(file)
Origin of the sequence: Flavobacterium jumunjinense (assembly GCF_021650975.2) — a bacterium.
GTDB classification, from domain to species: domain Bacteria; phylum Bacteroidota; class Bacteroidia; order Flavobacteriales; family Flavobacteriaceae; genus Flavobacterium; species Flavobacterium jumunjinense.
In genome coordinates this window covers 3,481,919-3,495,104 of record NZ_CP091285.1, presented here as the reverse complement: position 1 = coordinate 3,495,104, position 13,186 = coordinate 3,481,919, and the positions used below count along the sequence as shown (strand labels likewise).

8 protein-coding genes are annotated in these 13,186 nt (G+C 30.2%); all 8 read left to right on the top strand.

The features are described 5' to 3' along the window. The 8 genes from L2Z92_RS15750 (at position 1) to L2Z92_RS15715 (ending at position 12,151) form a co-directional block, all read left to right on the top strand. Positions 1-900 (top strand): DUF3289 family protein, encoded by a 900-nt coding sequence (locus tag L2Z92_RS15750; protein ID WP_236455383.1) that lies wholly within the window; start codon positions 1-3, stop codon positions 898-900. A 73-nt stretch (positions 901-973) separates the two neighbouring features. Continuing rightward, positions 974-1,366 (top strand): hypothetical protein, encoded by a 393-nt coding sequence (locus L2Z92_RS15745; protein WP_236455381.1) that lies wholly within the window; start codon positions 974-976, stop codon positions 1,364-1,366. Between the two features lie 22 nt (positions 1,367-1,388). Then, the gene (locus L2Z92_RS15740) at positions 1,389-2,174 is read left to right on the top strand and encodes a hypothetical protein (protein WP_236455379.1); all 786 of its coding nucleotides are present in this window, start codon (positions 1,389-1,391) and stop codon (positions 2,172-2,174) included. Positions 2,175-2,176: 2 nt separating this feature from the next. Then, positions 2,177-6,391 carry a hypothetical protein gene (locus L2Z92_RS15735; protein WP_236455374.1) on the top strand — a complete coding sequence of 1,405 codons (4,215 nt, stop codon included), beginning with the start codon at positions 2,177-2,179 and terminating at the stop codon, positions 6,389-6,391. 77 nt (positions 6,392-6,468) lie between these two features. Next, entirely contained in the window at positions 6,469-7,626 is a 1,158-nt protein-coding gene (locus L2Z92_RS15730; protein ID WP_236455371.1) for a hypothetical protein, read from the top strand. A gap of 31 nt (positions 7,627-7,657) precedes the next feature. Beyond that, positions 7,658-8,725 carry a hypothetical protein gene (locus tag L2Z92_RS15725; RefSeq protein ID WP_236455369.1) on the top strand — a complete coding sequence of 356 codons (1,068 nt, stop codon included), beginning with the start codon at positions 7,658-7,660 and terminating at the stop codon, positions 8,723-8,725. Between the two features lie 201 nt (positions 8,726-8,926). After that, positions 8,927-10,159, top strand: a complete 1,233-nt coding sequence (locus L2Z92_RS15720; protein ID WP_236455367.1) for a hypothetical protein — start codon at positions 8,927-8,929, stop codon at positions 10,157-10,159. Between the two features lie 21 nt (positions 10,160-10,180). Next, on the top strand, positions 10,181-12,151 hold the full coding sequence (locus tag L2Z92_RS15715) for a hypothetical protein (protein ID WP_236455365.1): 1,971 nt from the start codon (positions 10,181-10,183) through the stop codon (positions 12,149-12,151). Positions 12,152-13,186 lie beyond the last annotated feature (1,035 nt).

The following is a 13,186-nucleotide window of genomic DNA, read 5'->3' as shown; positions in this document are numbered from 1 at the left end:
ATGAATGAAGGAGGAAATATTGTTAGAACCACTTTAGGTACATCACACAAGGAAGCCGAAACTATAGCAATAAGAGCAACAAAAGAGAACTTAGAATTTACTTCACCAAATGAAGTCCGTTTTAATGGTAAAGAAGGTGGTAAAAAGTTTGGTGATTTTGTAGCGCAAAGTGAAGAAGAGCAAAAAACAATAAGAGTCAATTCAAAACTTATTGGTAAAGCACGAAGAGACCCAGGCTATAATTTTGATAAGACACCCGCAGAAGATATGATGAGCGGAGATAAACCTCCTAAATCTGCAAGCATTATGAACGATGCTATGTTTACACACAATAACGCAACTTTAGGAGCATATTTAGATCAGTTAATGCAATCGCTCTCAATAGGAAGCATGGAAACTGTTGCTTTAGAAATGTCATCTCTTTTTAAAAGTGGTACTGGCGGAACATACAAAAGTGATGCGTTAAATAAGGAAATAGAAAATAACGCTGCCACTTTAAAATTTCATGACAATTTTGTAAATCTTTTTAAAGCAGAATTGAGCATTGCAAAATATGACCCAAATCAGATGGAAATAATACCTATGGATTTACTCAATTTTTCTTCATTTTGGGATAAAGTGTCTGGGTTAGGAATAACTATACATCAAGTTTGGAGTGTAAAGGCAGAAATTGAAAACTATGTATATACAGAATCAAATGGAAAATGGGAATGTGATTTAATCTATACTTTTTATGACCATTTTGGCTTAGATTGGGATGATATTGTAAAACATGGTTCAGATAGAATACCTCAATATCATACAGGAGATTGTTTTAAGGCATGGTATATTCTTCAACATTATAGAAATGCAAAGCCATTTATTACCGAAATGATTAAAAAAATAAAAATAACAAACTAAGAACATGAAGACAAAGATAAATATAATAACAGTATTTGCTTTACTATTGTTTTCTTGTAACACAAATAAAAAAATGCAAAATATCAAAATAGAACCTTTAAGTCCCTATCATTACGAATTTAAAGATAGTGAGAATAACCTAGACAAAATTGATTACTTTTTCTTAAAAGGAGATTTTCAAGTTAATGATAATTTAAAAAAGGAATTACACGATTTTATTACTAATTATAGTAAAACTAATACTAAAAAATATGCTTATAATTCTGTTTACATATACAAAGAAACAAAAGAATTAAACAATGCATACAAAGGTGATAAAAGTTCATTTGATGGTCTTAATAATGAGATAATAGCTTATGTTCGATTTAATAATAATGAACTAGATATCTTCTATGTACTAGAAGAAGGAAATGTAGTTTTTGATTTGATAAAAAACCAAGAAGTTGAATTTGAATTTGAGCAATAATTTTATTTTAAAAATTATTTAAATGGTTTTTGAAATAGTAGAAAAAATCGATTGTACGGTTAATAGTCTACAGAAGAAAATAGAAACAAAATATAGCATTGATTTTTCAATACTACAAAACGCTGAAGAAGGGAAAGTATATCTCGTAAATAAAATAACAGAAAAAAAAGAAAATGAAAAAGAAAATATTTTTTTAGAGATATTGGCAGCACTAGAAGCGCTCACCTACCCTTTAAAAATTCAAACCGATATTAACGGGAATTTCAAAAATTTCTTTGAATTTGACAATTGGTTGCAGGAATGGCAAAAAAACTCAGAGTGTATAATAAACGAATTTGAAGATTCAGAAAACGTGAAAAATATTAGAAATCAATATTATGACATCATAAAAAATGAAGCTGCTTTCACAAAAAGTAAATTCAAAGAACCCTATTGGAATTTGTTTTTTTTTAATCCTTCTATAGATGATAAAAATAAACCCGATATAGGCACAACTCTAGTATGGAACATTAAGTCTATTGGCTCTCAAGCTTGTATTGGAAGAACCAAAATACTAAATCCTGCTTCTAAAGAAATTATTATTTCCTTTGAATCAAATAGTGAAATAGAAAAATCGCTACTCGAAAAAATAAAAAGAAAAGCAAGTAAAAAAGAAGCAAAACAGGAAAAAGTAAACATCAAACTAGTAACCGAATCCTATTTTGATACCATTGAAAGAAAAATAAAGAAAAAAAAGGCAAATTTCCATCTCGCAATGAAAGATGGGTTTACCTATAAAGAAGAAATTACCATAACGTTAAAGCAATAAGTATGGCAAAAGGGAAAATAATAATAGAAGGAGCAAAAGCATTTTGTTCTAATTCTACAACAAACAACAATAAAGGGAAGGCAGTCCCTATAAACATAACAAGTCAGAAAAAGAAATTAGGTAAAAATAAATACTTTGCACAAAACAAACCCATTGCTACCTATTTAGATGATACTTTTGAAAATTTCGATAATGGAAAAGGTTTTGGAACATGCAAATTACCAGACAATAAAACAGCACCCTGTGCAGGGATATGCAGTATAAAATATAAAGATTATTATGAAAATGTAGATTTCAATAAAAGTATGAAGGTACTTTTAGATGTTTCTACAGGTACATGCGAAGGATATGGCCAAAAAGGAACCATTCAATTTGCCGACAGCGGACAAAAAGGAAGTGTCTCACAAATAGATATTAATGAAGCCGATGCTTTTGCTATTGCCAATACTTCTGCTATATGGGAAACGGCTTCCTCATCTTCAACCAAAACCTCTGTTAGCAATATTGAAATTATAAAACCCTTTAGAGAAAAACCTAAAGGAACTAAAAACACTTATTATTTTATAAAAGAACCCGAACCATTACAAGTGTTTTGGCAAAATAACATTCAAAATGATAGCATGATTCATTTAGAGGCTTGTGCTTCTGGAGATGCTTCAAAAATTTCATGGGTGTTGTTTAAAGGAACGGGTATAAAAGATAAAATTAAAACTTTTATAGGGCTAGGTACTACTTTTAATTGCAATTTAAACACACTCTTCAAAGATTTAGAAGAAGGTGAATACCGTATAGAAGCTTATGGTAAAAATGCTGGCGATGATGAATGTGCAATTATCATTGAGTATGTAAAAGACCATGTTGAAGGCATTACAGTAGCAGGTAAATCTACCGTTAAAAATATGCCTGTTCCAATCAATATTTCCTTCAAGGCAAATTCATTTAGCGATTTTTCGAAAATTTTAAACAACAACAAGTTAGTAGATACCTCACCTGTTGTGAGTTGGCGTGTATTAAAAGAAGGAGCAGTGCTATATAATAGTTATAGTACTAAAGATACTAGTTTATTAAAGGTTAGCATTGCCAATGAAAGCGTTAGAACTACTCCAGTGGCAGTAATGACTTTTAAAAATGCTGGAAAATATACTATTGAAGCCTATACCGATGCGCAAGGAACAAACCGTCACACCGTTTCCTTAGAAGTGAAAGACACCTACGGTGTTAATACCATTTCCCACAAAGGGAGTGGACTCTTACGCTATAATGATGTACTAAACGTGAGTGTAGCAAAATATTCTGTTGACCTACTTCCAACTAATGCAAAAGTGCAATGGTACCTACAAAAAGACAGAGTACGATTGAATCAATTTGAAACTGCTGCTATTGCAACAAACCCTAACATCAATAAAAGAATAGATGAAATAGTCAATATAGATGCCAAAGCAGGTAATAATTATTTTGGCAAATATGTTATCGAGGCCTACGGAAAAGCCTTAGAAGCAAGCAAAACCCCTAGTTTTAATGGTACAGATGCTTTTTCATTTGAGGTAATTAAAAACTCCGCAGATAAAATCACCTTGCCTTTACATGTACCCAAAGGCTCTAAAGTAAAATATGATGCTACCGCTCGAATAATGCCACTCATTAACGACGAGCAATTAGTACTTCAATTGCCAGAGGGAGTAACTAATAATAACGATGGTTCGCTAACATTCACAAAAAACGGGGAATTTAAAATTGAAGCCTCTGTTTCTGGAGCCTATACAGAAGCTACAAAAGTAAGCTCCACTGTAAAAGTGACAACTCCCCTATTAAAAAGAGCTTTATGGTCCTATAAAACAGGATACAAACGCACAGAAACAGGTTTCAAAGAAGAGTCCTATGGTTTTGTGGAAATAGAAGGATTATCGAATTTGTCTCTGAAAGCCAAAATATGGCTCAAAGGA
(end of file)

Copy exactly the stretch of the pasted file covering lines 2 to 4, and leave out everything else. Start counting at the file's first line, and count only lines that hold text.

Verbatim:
GTDB classification, from domain to species: domain Bacteria; phylum Bacteroidota; class Bacteroidia; order Flavobacteriales; family Flavobacteriaceae; genus Flavobacterium; species Flavobacterium jumunjinense.
In genome coordinates this window covers 3,481,919-3,495,104 of record NZ_CP091285.1, presented here as the reverse complement: position 1 = coordinate 3,495,104, position 13,186 = coordinate 3,481,919, and the positions used below count along the sequence as shown (strand labels likewise).

8 protein-coding genes are annotated in these 13,186 nt (G+C 30.2%); all 8 read left to right on the top strand.